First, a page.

The Pueblo rises 350 feet above the desert floor and there wasn’t a road to the top until the 1960’s.  Before that, only 5 staircases (and I use that term lightly) accessed the top.  These stairs are so completely hidden from view (probably because they barely exist) that the Spanish never found them when they layed siege to the Peueblo.  Interestingly, they (and many other Indian tribes in the area) are matrilineal, with the youngest daughter in the family inheriting the family’s house on the Pueblo.

The only way to see Sky City (another name for the Acoma Pueblo), is by guided tour.  On the tour we were assaulted by little bugs (that luckily didn’t bite) that just wanted to land on us and hang on.  I’m not sure what they were, but they were about 1/4 inch long and very tanacious.  Whenever we would pause in the tour for the guide to point something out, Bob and I felt like monkeys picking nits off each other.  It was ridiculous!  The guide has lived on the Pueblo his  entire life and he said he’s never seen the bugs before.  Maybe they are the result of the really mild winter.

Only about 15 families currently live on the Pueblo.  There is no electricity or plumbing on the Pueblo so we saw many Port-A-Potties and outhouses.  Many more families routinely use their homes on the Pueblo during ceremonies and other special occasions.  Many occupy their homes during the day but have homes elsewhere for the night.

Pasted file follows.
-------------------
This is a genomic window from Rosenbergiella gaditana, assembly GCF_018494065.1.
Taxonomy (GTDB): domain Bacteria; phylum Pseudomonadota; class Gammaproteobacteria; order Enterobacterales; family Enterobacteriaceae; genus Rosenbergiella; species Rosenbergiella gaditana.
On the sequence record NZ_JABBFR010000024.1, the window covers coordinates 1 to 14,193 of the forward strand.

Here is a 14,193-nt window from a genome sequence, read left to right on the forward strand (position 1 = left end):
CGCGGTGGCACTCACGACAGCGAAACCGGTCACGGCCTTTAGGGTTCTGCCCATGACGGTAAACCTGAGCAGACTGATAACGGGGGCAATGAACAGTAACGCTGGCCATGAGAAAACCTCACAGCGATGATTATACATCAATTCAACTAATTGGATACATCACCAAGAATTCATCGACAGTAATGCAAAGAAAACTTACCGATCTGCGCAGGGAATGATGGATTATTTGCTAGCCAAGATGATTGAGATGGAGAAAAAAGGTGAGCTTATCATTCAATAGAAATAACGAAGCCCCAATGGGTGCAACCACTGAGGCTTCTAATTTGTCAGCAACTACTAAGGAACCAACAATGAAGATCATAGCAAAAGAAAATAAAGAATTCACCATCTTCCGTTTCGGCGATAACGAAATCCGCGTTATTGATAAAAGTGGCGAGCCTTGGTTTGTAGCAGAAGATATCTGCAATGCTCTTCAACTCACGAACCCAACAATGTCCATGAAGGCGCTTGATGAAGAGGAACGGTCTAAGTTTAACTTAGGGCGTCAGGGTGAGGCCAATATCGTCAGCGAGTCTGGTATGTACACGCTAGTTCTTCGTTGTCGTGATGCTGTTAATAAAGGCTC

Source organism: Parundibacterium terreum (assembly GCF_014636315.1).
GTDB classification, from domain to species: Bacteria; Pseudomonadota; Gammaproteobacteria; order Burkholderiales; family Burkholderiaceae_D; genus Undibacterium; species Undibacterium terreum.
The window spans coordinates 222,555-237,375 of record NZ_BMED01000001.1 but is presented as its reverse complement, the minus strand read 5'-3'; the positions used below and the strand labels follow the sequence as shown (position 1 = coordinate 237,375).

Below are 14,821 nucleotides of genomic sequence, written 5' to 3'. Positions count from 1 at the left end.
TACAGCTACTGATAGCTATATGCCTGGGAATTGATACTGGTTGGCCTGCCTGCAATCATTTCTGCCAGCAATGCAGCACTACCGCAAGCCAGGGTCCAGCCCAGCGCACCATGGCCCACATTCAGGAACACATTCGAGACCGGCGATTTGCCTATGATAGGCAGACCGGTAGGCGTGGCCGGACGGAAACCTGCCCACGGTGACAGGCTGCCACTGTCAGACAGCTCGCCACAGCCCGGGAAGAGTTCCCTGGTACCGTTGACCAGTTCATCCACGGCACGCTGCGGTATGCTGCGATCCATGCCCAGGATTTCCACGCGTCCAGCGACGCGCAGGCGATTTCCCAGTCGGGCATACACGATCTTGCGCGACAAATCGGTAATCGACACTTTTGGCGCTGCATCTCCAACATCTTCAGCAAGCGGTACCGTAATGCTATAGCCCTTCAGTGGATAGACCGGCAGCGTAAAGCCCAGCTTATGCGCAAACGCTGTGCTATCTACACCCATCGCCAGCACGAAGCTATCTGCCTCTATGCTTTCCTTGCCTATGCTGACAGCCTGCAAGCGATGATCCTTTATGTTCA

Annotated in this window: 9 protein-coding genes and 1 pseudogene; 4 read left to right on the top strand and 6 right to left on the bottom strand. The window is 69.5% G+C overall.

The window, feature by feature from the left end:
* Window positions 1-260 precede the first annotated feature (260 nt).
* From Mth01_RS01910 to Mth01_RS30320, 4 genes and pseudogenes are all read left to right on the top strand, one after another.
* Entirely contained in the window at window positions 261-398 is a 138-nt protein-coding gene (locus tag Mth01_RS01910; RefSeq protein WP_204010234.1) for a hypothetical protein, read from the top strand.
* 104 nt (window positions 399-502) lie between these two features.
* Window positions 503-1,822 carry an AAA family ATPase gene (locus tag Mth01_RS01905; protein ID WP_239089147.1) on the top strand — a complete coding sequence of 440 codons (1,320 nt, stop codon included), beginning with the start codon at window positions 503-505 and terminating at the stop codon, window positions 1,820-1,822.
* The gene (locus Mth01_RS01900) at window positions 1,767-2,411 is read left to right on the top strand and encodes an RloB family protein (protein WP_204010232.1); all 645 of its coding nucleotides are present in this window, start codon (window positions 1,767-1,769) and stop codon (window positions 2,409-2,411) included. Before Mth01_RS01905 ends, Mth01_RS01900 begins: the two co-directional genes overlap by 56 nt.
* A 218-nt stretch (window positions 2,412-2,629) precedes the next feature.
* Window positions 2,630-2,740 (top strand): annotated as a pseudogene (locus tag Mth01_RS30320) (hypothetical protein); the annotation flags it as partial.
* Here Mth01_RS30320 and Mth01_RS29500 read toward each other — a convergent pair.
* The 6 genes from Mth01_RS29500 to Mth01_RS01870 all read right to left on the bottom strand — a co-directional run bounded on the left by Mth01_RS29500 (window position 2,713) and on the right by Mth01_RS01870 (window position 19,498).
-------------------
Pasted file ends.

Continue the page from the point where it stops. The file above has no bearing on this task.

Pottery is a big thing for them and they have many very talented potters.  We saw some incredibly decorated pottery that took quite an artist to create.  Traditionally, the pottery from this area is white with black, intricate markings.  Fragments of this pottery have been found as far away as Maine.  The trade routes of the ancient indians were quite extensive.  On the Pueblo, they have found macaw feathers from South America and shells from the coast of Baja.  This is true throughout the region.

At the end of the tour, the guide offered to let us walk down one of the ancient staircases, or we could drive back down with him.  Bob and I decided to walk.  The guide explained that the stairs had been “improved” for use by the public, but that the stairs were much like they have been for over a thousand years.  Before the 1960’s, this particular staircase was the only route for anything the Indians needed in the Pueblo. Everything had to be hand carried up and down the stairs The guide warned that it was a quick 3 second descent should we fall.

Oh, My, Goodness, the “stair” was GROSSLY overexaggerated.  It was barely more than a suggestion in the rock.  It was quite a challenge and gave us a whole new appreciation for how agile the peole who lived her must have been.  If you ever visit Acoma Pueblo, don’t miss the chance to go down those steps, but be warned!  Bob and I were the first of our group to go down and we were followed by a family from Paris.  The mom and dad were very slow and the kids got ahead of them so we ended up helping the two kids down.  Of course, the boy (about 10 years old)  LOVED it!  It was quite an adventure (and thank God Bob could speak enough French to communicte with them!) Then again, the tone of voice used by a parent to convey danger and caution is universally understood.

Take a look at all our photos here.